It sounds like there will be some changes, so if there are new people/person plenty figures to depend on what he/she sees and believes and wants to change or not change. I'm for keeping both Shaq and Arch; they don't cost much. They've just played too much. As end of bench energy guys, both seem ideal. Agree Carter needs to regain and develop confidence in a shot. I see him more center than power forward since he's reluctant to shoot and seemingly uncertain about it. Markkanen fits the mold for that position, so Carter maybe needs some post practice, instead. Dunn proved useful, but with Coby emerging, I agree, he might fit better elsewhere. If he has no offers, I assume he returns. He's too good to give away. Plus, his salary also isn't huge. Though I never could figure Boylen's issue with Valentine, the coach did come around and Valentine played and started after the All-Star break and showed value as a reserve. Also, too good to just give away. As for the buyouts, I'm generally uncomfortable spending other people's money. I'm not sure it's that necessary without the ability to add a big free agent. The Bulls will add a lottery pick and can make a reasonably good acquisition with an exception. They should have no trouble finding two roster spots. Hey, we're talkin' basketball!

Kieron Smith:

What is Shaquille Harrison? Because it shouldn't be a Shooting Guard, (guy might seem okay as a player, but he's nowhere near what Ben Gordon did back in the day.....Sorry!).

Sam Smith:

Harrison is a nuisance; they're good to have. Not so much in your house, but you get the idea. It's made Patrick Beverley an item without any discernible basketball skills. One of the best plays of the recent part of the season was Harrison flying in while all the lottery picks watched and got the rebound that saved the Cleveland game. Yes only Cleveland, but the guys never stops playing. He's not what we'd call a point guard because he doesn't exactly pass or a shooting guard because he doesn't exactly shoot. But he's a guy you want on your side. Perhaps he makes some money from some team, and if so good for him the way the guy has been kicked around and never backs down.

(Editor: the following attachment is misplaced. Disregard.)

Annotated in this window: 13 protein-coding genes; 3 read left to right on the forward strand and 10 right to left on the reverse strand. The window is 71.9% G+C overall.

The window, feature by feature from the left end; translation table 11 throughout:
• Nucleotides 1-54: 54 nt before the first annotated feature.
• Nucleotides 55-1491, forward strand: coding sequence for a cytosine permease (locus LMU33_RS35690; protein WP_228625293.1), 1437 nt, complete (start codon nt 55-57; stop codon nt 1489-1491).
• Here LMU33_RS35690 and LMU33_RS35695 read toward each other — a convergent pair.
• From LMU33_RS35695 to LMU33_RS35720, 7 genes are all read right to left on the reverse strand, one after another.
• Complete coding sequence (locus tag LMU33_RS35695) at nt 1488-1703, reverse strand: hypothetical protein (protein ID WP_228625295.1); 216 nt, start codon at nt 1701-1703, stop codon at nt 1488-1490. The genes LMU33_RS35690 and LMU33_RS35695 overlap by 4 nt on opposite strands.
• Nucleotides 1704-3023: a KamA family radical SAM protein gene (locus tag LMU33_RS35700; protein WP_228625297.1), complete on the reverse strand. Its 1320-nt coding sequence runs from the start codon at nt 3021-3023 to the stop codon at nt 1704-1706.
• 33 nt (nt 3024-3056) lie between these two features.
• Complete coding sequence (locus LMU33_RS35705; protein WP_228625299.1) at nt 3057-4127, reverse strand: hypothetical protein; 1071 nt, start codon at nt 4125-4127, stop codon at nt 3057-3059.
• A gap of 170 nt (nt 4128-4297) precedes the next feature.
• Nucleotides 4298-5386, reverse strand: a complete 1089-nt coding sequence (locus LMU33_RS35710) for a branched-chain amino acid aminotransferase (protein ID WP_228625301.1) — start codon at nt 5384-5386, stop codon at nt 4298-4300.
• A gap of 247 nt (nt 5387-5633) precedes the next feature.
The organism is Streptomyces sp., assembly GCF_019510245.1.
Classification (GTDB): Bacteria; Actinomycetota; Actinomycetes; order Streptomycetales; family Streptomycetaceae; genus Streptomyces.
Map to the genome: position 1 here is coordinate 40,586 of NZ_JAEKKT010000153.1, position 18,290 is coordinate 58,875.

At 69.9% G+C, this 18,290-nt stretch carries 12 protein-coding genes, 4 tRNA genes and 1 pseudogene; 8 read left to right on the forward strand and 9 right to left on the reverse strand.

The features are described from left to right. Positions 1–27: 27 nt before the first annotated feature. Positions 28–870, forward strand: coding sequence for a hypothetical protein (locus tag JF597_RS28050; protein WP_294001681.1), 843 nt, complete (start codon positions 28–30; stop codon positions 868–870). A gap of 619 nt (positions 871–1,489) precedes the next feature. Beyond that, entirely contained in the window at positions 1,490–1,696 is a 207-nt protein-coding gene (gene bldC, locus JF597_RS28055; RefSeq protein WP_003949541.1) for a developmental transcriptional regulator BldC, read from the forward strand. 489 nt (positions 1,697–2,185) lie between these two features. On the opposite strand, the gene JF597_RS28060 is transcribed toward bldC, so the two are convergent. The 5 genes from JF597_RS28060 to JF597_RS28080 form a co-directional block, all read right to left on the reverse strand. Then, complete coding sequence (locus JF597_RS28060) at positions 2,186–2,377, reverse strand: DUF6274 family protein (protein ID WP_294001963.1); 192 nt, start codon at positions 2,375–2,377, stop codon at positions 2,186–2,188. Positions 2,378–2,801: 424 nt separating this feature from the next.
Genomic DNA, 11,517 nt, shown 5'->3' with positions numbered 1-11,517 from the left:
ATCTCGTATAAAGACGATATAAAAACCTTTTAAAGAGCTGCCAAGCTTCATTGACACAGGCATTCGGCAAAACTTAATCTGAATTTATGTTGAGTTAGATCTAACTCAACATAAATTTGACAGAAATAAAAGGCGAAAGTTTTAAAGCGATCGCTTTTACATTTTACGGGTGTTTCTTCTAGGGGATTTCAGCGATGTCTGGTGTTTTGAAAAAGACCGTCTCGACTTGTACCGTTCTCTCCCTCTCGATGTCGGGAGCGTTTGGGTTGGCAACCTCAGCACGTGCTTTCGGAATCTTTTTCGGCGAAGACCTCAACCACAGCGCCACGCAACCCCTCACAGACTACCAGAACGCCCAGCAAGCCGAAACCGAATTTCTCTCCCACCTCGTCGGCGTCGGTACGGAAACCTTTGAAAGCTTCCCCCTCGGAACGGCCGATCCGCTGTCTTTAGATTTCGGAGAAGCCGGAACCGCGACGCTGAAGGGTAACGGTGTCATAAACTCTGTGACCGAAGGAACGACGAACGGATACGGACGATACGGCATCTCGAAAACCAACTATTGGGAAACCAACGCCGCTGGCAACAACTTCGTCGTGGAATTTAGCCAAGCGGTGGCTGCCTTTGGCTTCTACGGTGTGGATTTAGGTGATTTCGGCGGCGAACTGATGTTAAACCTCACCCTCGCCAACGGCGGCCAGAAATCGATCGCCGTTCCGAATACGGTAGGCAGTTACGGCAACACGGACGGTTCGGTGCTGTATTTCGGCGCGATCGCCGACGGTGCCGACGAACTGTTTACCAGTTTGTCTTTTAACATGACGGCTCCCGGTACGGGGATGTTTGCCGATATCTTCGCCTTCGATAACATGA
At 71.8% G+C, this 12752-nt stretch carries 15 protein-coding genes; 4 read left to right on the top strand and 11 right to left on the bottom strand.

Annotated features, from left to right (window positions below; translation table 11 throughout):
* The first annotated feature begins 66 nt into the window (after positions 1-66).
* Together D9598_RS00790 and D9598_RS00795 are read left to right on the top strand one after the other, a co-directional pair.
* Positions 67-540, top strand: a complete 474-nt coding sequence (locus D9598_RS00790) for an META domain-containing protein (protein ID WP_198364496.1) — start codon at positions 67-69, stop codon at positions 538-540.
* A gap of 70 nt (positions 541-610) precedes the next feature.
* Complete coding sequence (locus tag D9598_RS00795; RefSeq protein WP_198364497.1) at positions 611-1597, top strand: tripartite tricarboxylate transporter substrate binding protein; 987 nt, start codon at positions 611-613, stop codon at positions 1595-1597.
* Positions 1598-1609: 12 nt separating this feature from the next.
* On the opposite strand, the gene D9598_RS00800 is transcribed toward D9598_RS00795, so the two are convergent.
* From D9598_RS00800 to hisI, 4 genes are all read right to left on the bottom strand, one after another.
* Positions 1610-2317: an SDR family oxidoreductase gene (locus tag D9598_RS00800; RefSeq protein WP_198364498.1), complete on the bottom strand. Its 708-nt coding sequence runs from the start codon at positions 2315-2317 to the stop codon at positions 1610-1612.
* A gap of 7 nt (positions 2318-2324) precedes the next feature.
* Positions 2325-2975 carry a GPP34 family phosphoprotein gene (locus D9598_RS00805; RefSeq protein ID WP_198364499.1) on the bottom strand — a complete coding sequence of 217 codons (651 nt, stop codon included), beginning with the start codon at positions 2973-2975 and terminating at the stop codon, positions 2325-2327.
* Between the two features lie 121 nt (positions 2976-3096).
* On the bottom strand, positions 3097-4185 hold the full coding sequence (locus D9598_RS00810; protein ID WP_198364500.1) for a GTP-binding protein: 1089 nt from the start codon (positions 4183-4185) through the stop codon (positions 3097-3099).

Stian Nordvik:

Carter Jr, Gafford, Markannen and Young had a total of 10 rebounds against the Nets. Is it to much to pray for a center is this years draft, or are the Bulls stuck on staying small and weak in the paint for another year or longer? Is there any promising big men in the draft? Based on previous comments by you it doesn`t seem like exploring the free agent market will be an option.

Sam Smith:

At least not big time free agency, though with centers not in such demand these days perhaps you can find a tall person with one of those exceptions. I wouldn't rule it out. The Bulls do need a taller person. The guard line looks exciting with LaVine and White. The front line has been a disappointment with the Porter and Carter injuries and Carter slow in his return, and Markkanen's regression season. Carter will compete, but the Bulls definitely need a rugged seven footer to match up with your DeAndres and Andres and Jarretts and Joels. There's more than you think in an era when the big man supposedly is extinct. It's a primary offseason need because if they are healthy—if, if, if—it's still a pretty good core like the one we believed before the season was an almost sure playoff team. And should be with the records of the Magic and Nets. Not great, but in year 3 of a rebuild it should have been reasonable. Porter plays more like a power forward these days with his recent history of injuries. The big question is Markkanen. What happened? Is he the Lauri of years 1 and 2, or this season? What happened to that buffed body? Is it ready to break out? I'm still going with his skill and potential, but he also needs a system of play less devoted to jacking all those threes.

Wesley Davis:

An early start to hypothetical season: 2010-11 Bulls vs 89 Pistons in a seven game series. Who you got?

Sam Smith:

Wow, that is a really tough one. Of course, the easy answer is the Pistons because they won a championship and that Bulls team lost in five in the conference finals. Closer than it seemed, right, but still. You are your record and all that. That 2011 Bulls team just didn't know how good it really was. and then a year later it never got the chance to find out. Derrick Rose, of course, went on to win Most Valuable Player with LeBron in his prime. Good stuff. They had players would would become All-Star, like Noah and Deng, but weren't there yet, and they did have toughness with the likes of Kurt Thomas, Boozer and Taj Gibson. And a secret weapon in Asik, maligned but surprisingly valuable. And a tall guy. Tough enough for those Pistons? Probably not with Mahorn still there to join Rodman, Salley and Edwards. Isiah was brilliant and Dumars an ideal complement. Vinnie Johnson was the microwave. That was the best of those Pistons teams and they may have swept the Lakers even if Magic hadn't gotten hurt in Game 2. It's not a celebrated team (outside Detroit) because of the Bad Boys bad look in this era. But it truly was a great team.

Chris Granner:

So...will Coby end the '19-20 season undefeated when starting?

Sam Smith:

We haven't ended the regular season yet, but that sort of record as a starter has to draw some all-NBA notice. Maybe even making him a retroactive member of the 2020 Rising Star team. I'm not letting that one go.

Be back Friday